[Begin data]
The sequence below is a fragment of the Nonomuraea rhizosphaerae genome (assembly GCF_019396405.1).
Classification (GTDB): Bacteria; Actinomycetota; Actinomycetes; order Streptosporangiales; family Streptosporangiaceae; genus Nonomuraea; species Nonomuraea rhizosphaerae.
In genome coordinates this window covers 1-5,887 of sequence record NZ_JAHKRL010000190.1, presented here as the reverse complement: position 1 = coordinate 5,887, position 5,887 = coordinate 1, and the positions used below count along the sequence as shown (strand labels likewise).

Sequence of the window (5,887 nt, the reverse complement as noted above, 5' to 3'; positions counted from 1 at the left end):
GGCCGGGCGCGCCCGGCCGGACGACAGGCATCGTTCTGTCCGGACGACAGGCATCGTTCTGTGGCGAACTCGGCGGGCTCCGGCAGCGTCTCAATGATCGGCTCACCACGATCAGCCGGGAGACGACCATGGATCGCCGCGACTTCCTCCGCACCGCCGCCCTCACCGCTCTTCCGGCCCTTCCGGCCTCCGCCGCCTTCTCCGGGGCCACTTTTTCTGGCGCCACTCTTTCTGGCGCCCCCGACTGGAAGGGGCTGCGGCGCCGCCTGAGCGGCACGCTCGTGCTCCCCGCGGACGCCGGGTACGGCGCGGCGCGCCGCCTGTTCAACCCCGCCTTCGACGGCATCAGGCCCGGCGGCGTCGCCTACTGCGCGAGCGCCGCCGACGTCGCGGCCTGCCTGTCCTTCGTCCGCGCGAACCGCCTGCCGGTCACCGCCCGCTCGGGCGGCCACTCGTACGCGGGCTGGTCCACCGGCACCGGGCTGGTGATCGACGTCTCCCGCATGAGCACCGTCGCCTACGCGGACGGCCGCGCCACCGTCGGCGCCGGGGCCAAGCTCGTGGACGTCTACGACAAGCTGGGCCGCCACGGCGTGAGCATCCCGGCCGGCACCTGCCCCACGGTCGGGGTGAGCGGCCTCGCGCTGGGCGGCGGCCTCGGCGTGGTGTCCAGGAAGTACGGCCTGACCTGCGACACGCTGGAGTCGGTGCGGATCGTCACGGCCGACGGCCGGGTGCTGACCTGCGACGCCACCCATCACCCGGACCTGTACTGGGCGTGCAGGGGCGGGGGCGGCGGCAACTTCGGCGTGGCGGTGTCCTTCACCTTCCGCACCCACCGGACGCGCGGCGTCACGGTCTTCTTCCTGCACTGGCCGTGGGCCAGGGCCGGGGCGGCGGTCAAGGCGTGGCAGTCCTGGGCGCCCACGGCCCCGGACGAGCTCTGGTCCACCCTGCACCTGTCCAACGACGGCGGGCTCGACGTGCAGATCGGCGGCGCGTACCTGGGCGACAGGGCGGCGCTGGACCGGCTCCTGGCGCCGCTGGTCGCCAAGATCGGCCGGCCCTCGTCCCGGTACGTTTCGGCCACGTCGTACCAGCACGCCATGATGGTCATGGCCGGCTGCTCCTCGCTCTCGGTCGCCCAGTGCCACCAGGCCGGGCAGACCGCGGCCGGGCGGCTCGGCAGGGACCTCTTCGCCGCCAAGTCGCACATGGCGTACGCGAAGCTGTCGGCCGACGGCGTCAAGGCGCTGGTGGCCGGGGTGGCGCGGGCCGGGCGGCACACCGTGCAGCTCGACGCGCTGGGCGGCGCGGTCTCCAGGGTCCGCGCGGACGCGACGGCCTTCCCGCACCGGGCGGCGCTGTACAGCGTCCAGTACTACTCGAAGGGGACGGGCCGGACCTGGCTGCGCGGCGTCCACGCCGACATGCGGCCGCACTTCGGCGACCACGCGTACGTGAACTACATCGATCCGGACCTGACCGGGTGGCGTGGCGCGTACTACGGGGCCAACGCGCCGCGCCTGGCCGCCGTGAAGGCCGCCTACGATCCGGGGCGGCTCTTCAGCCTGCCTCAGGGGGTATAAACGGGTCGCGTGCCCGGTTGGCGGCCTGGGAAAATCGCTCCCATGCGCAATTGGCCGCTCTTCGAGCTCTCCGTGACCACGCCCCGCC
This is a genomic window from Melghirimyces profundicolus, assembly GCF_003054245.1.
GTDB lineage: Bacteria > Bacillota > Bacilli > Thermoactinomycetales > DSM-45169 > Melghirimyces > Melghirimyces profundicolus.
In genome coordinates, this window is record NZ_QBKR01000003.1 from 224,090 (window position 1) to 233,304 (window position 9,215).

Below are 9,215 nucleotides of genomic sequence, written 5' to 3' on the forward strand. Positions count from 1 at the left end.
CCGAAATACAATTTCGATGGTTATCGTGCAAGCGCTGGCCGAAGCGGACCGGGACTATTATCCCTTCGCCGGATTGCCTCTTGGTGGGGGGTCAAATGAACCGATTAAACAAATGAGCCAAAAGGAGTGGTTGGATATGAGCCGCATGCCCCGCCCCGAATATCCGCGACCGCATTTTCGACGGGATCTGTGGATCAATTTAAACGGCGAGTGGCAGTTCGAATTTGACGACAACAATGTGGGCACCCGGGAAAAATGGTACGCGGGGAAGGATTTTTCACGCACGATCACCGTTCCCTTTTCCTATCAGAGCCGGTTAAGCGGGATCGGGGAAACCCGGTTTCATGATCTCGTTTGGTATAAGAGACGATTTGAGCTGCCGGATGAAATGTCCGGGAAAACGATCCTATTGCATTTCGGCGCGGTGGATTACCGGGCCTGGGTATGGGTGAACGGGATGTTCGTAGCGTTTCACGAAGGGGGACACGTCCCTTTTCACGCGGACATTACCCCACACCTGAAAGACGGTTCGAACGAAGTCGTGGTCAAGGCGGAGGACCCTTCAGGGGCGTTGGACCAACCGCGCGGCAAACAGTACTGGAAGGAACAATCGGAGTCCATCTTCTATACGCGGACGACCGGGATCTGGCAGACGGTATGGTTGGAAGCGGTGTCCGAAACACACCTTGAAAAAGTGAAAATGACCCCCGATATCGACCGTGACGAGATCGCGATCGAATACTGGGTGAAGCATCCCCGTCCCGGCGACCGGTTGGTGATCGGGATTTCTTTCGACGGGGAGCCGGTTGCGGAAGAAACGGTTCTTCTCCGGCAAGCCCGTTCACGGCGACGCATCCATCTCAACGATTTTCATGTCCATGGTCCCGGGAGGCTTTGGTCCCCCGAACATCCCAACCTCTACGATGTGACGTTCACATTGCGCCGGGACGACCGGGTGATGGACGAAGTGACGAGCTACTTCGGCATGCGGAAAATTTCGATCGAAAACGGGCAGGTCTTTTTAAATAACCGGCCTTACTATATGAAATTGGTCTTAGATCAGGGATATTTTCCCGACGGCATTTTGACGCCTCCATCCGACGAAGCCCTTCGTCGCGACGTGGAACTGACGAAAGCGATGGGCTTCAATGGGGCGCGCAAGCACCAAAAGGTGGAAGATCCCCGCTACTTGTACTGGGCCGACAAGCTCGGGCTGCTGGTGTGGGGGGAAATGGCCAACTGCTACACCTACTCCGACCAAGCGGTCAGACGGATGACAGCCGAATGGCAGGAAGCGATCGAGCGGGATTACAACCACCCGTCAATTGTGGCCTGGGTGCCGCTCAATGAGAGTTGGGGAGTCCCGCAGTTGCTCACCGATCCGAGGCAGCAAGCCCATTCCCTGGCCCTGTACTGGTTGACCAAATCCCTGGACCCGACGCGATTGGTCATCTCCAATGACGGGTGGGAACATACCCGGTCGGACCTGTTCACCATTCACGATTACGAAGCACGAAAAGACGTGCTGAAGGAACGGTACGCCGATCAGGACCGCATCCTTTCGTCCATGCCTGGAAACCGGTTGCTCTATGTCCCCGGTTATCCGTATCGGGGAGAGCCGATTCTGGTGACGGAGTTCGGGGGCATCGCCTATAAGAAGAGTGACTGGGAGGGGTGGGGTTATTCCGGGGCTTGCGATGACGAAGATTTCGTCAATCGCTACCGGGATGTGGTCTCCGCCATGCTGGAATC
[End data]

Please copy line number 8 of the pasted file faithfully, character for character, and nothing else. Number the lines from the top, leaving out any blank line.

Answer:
In genome coordinates, this window is record NZ_QBKR01000003.1 from 224,090 (window position 1) to 233,304 (window position 9,215).